Trying to Write the Southern Accent

Megan Blog OK.jpgGuest post by Megan Mayhew Bergman

Confession: I used to hate forms that asked for your place of birth, because I had to write Gaffney, South Carolina–a city best known for its stucco outlet malls and peach-shaped water tower that some refer to as “the ass in the sky.” I’ve lived most of my life not far from I-95, the southern portion of the highway saddled with South of the Border billboards and franchised barbecue joints advertised by bug-eyed pigs on roadside signs. When I have to, I speak Southern.


Last year, I moved to Vermont after thirty years of Southern living. Behind the Raleigh neighborhood I left was beautiful, historic Oakwood Cemetery, founded in 1869 and home to 1500 Confederate graves. The Old South was all around us there, in the azaleas, the awkward Civil War reenactments, the hundreds of Victorian-era homes of the neighborhood, and the obelisk memorializing the Confederate dead. Yet New England retirees populated the neighborhood with drought-resistant landscaping, rain barrels, and biodiesel vans parked in the driveways of their antebellum houses. On my street, the quintessential Bubba lived next door to a gay couple who drank wine on their porch while he washed his truck and played with his amateur radio station. I loved watching the culture collision unfold.

The urban South, I believe, is wrestling with an identity crisis. It reminds me of the sign on a downtown Raleigh biscuit joint, Biscuit Station: country good and city fast. In the urban and suburban South, many locals live in close proximity to shopping centers and start their mornings with store-bought lattes, but like me, many had grandmothers who picked tobacco and uncles that made moonshine, mothers and fathers that raised them with thick accents. Like me, they remember when the South was more regionally distinctive, but they have since assimilated to a time where a shopping center in New Jersey could be a shopping center in North Carolina. Suburbia feels modular–most people have access to the same ideas, chain food stores, and clothes. The once stark regional identity is quickly becoming more generic.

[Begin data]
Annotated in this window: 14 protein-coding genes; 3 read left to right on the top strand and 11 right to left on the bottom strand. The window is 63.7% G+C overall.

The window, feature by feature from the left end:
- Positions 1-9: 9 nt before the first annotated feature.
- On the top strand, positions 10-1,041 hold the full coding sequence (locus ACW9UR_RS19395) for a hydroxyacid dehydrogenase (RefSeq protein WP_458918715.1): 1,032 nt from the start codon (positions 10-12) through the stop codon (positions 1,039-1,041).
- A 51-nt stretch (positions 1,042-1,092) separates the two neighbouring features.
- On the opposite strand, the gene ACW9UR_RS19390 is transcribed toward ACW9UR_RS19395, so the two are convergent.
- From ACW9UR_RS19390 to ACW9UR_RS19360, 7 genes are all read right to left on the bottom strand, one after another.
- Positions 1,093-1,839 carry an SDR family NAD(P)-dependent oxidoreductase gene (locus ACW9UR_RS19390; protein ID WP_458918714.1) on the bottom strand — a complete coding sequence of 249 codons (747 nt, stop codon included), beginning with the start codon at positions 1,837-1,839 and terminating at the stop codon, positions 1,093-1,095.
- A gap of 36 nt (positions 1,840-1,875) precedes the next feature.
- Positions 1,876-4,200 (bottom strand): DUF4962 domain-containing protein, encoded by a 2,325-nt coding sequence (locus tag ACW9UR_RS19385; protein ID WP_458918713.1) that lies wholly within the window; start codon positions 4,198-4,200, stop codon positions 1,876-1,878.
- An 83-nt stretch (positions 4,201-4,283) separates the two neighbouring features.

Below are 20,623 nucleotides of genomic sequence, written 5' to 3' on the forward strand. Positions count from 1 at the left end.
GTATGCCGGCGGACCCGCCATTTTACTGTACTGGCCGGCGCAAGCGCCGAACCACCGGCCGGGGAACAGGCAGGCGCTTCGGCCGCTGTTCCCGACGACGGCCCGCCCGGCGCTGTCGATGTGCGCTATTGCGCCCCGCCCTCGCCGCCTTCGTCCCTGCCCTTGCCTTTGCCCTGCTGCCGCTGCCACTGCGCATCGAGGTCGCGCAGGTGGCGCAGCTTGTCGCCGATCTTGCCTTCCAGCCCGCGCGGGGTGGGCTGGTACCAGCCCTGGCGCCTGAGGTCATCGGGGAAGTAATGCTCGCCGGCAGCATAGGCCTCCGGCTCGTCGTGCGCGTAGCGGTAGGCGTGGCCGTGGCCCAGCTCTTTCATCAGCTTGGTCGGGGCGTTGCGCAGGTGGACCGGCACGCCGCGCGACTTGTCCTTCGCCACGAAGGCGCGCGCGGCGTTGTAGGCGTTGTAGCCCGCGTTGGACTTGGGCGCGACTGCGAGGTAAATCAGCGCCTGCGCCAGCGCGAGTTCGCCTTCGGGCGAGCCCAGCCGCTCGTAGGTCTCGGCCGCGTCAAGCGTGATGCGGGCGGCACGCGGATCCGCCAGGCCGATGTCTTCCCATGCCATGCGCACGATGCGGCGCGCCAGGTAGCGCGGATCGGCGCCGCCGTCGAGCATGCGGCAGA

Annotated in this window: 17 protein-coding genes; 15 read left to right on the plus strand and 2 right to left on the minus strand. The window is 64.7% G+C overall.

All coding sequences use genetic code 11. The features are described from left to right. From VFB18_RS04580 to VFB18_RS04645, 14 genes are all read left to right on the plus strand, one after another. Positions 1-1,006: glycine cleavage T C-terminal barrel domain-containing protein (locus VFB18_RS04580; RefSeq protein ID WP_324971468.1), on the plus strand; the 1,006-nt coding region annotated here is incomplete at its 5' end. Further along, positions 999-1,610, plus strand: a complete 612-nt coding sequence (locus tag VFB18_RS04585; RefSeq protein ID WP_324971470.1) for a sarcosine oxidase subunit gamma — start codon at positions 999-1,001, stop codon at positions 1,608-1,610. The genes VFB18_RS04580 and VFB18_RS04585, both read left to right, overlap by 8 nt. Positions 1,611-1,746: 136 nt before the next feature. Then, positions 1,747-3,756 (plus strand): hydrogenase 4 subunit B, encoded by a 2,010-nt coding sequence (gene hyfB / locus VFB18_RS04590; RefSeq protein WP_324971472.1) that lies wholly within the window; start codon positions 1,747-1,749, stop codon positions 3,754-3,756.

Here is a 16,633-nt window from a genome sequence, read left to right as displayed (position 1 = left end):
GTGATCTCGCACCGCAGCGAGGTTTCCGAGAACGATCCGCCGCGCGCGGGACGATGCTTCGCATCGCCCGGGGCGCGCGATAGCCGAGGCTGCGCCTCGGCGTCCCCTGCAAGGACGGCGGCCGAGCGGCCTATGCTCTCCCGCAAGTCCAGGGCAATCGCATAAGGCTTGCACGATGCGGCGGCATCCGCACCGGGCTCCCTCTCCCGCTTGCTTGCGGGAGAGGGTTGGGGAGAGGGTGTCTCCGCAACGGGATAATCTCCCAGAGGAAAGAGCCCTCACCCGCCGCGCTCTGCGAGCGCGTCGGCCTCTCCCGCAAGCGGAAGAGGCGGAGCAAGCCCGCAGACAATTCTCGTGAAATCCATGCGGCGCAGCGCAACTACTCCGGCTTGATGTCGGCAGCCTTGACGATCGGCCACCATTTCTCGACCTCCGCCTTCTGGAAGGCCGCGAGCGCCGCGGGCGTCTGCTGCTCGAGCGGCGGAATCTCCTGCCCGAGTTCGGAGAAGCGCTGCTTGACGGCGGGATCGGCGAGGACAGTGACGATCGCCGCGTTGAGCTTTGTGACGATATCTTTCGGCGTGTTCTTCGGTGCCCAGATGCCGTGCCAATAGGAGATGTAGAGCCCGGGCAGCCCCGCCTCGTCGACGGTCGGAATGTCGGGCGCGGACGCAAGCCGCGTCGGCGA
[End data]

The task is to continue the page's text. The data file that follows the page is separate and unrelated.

However, in writing workshops I often see people trying to write Southern accents, as if a character living below the Mason-Dixie line still necessitates a phonetic dialogue guide for readers. It’s tempting, it’s been done well before, and I’m not saying it shouldn’t be done in 2010 and onward. I’m suggesting it should be done sparingly and only if:

A) You know enough about Southerners to write it well–nothing reveals a tin ear like bad Southernese. Think Nicolas Cage in Con Air.
B) The character has earned it–by being an older southerner, living in a marginalized or bottlenecked environment, or consciously choosing Southern mannerisms. (See the NC Language and Life Organization‘s videos on the brogue still used on North Carolina’s Coast).

I believe the number of Southerners with writeable accents is declining. Writing Southernese is as much about the arrangement of words and word choice as it is the sound. You don’t have to underscore a character’s southern-ness by dropping g’s and throwing in a bunch of Populist apostrophes after n’s–as in, I’m fixin’ to go ridin’ with Billy Bob. If the character hasn’t earned it, or you aren’t masterful, the phonetic hand-holding tortures readers–the economic use of y’all or original word arrangement (like a double modal) will do in most cases.